« Quantity, not quality »Publié le 06/06/11 à 19:06
The MDX 4600 has the standard settings found on a compressor: set the input, the ratio, output, and limiter and whether each channel is going to compress, gate, or expand. There are two settings for the speed of the dynamics processing, which can not be manually set, as well a setting for limiting interference from the bass frequencies in triggering the processing. There is also an "exciter" setting for each channel. Each channel can be used independently, or channels 2 and 4 can be daisy-chained with the previous channel for stereo processing.
Just plug it an and you're ready to go, the manual is there for someone who doesn't know a lot about dynamics processing.
The sound quality is OK, provided you don't push the compressors too hard. Once you start to dial in pretty harsh ratios, things can get a little funky and jumpy due to the lack of being unable to manually dial in a speed for the processing. That being said, so long as you aren't trying to overcompress, things will usually turn out OK, as the unit is relatively quiet and does a decent job -- just don't expect it to work miracles and you'll be satisfied. It's not really a transparent compressor.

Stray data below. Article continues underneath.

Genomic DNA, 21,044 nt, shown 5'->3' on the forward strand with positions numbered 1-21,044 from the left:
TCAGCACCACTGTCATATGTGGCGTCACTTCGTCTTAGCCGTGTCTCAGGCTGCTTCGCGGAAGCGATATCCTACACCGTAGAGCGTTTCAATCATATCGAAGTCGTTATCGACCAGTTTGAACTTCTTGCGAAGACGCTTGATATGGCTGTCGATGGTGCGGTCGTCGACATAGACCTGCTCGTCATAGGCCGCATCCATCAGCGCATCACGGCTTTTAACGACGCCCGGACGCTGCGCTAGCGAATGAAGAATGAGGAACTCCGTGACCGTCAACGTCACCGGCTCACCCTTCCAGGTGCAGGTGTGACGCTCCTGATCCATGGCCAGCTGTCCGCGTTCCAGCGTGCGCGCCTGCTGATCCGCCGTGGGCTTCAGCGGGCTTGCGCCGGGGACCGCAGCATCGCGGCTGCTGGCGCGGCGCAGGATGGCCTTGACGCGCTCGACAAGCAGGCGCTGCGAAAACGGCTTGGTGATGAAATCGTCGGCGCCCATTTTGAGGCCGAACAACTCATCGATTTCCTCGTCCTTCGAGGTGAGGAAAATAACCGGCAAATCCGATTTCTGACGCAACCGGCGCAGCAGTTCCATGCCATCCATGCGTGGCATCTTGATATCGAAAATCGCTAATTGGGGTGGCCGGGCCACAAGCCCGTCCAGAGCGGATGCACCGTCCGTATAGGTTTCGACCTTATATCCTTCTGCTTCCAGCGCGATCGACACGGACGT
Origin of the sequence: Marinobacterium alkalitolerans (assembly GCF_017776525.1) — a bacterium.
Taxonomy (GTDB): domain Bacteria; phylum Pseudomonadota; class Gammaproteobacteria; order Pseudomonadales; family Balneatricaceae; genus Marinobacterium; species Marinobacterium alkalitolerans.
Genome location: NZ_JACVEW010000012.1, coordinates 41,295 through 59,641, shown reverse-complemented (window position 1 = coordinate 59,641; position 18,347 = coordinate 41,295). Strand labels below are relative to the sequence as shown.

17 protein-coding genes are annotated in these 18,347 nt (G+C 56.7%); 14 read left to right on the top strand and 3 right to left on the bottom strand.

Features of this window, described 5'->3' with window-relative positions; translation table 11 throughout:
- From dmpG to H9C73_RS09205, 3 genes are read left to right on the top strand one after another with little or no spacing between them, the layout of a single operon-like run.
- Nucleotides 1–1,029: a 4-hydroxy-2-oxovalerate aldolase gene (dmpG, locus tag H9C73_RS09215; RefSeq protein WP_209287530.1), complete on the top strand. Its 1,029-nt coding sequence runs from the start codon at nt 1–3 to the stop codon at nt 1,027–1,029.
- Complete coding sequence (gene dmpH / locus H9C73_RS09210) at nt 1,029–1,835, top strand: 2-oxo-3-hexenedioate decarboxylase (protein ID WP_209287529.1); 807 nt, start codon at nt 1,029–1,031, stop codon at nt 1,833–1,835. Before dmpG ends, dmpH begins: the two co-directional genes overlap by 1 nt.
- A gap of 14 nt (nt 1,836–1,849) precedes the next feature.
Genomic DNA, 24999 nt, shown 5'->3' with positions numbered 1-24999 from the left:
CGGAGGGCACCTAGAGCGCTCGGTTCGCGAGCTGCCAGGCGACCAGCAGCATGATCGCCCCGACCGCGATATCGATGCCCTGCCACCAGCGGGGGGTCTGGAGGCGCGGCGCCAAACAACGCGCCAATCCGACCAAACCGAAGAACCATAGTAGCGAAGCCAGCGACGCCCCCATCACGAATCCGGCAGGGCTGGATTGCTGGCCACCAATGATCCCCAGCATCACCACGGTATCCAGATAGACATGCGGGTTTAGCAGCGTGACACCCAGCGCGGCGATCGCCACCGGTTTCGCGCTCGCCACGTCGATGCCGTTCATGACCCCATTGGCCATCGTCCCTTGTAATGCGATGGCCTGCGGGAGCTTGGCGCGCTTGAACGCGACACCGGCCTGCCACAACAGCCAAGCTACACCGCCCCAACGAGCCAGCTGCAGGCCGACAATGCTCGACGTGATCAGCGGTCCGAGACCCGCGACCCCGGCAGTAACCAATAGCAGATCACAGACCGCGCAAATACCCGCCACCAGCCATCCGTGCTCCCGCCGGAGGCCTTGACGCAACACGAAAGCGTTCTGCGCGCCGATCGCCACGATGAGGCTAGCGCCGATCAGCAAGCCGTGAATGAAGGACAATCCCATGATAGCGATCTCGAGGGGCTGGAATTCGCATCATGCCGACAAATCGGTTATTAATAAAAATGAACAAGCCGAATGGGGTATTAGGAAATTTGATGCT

It's good for the money, but because it's Behringer don't expect it to hold up forever. I have two of these units in my studio, but they'll be replaced with far superior (and far more expensive) dbx compressors soon. Because these aren't very transparent, and during tracking it's easy to miss some of the small details, I would avoid using this compressor while recording and save it only for mix-down. You don't want to get caught up in a situation where this compressor did too much, or dialed in too late, and screwed up your recording.